Betsy took over the second floor bedroom at the end of the hall across from the bathroom. A large window looked out at the baseball diamond and the Papworth’s property. Two narrower windows looked out at the shipping channel over the same porch that ran in front of Deb’s room.
Mom and Dad stayed in the room with the upstairs fireplace and a covered porch facing Alexandria Bay, but Mom’s true niche was the front porch. I wonder now if a plaque should be placed there in her memory. She was content to sit and read for hours, all the while keeping track of who was coming or going and in which direction.
I came to regard this porch as one of several features that distinguished Comfort Island as an extraordinary setting. I thought of my tree houses that never offered a better vantage point or a more comfortable place to sit and relax. I’ve never tired of the bird’s eye view of boats and wildlife that comes into focus from that site. It is simply spectacular. Wicker furniture, convenient tables and a railing with a story to tell are among the accouterments that made this venue more like a nest than simply a place to sit and rock a while.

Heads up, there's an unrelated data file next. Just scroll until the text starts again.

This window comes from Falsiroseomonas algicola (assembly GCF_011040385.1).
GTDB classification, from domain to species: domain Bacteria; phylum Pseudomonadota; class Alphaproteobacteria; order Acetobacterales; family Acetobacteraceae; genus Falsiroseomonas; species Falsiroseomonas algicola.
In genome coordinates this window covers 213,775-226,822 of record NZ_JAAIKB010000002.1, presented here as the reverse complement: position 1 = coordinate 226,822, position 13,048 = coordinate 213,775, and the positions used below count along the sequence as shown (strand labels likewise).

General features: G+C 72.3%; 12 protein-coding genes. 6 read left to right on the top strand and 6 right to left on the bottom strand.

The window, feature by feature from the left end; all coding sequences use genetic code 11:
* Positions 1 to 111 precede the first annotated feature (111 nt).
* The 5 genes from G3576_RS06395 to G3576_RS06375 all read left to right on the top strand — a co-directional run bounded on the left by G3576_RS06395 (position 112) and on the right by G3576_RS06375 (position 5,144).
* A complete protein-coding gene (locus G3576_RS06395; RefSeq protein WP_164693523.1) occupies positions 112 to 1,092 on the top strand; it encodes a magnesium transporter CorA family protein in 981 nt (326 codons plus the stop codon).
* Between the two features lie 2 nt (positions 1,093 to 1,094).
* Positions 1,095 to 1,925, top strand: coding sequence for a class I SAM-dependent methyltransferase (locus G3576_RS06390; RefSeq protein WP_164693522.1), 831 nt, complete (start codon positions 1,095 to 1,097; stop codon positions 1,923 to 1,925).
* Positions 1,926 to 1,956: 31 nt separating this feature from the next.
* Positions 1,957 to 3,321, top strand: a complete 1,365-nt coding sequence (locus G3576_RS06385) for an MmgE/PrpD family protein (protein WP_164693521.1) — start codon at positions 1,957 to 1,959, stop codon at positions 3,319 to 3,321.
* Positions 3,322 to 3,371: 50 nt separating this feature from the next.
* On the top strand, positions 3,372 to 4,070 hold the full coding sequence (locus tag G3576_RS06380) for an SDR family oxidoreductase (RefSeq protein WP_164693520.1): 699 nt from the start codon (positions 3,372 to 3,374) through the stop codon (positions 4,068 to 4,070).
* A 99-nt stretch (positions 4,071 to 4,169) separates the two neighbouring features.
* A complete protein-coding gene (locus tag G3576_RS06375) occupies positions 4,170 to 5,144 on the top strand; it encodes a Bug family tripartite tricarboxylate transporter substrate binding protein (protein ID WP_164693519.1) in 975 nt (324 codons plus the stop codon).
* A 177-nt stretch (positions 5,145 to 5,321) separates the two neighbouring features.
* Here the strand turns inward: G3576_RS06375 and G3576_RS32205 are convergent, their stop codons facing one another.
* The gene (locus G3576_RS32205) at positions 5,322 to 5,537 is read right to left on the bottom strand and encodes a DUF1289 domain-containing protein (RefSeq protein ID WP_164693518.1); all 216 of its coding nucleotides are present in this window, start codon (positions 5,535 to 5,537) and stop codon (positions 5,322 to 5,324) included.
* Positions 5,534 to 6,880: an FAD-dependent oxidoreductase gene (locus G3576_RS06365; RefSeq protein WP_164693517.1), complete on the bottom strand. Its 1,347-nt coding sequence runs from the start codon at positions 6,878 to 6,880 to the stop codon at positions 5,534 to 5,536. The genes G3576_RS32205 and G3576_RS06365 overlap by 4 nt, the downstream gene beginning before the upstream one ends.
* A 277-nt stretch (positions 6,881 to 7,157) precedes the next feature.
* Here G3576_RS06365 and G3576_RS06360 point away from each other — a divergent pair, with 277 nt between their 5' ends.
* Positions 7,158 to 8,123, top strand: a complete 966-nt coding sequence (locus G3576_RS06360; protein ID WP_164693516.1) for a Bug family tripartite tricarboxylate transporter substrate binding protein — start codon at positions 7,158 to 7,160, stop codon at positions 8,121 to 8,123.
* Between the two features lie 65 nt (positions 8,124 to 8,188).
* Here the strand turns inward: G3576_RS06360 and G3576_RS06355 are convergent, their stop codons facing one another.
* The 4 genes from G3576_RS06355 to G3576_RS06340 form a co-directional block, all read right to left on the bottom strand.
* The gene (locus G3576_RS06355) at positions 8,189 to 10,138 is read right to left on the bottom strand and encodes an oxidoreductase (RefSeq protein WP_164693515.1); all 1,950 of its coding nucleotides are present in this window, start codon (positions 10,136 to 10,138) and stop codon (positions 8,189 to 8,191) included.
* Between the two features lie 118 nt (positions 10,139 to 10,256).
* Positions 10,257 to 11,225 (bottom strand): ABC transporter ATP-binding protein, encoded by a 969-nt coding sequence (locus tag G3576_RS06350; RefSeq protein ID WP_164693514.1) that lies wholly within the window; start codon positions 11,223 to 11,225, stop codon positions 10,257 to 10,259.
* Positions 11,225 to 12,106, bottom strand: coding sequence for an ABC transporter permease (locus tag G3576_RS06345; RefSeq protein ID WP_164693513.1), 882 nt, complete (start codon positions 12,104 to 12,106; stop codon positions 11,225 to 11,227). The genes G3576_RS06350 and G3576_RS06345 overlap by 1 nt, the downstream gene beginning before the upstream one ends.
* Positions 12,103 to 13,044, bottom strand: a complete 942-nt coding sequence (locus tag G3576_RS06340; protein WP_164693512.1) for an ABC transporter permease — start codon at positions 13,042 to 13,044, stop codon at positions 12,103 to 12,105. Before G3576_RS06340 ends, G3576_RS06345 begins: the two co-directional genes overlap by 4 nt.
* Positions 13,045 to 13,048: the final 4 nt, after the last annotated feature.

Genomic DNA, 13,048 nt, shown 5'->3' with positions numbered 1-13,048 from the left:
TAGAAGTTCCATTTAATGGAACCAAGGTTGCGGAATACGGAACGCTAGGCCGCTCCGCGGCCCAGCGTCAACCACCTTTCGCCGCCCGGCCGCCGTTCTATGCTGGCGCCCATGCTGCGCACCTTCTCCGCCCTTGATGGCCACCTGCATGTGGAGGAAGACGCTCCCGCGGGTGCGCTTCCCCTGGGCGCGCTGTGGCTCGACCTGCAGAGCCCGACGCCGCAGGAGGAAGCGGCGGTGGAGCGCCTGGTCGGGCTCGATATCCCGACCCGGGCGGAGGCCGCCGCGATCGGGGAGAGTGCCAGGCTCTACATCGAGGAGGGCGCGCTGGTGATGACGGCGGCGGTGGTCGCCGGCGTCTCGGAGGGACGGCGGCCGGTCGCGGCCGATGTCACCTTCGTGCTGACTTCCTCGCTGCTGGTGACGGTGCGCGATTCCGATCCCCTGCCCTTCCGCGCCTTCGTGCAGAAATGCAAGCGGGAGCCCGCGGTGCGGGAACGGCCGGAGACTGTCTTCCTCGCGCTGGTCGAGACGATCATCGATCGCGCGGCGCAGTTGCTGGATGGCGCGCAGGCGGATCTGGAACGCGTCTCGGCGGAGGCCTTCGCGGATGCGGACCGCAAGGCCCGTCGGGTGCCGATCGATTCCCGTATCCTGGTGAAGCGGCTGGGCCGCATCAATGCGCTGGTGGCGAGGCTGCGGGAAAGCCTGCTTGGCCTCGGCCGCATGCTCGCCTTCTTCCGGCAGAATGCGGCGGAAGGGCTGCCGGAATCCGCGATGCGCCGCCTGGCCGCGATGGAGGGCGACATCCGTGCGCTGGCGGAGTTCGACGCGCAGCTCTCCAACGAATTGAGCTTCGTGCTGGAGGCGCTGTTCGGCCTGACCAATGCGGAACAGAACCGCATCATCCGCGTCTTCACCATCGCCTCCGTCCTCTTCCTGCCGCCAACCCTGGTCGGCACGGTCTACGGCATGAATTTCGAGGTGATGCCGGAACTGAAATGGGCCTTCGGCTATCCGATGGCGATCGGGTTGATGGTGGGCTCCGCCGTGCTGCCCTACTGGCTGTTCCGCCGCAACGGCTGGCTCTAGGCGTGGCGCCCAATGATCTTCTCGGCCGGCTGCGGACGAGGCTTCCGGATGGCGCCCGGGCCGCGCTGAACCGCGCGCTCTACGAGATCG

Mom thrived on company, a martini, and conversation when the “porch opened” at five. A cornucopia of fun and interesting personalities came to enjoy a libation and frequently stimulating conversation. Those demonstrating a strong attendance record included Deb and I, Peter “Salad,” George Gerhardt, Bouie Arnot, Tom Folino, and notably, Trey Vars. Trey gets extra credit because at one time or another, he brought along a cast of characters th...
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...sland history. I hadn’t noticed until he pointed it out, but one section of the rail was flat. Apparently one evening in 1883 Great Grandfather Clark placed his martini glass on the peak of the rail in front of his rocker and it toppled off to the ground below. Dad continued by saying, “The next morning the story was that Grandfather Clark instructed one of his workers to plane that rail flat, and that he didn’t care a hoot about the danger of rot.”
I found it reassuring to hear that Mom was doing her part to uphold the tradition set by the first wave of Comfort Island martini drinkers, and it became a curiosity for me to test that flat section for soft spots each summer thereafter by rapping on it with my knuckles. The railing is now 130 years old, and despite decades of neglect I have yet to find an area where the wood has even the slightest amount of give to it.
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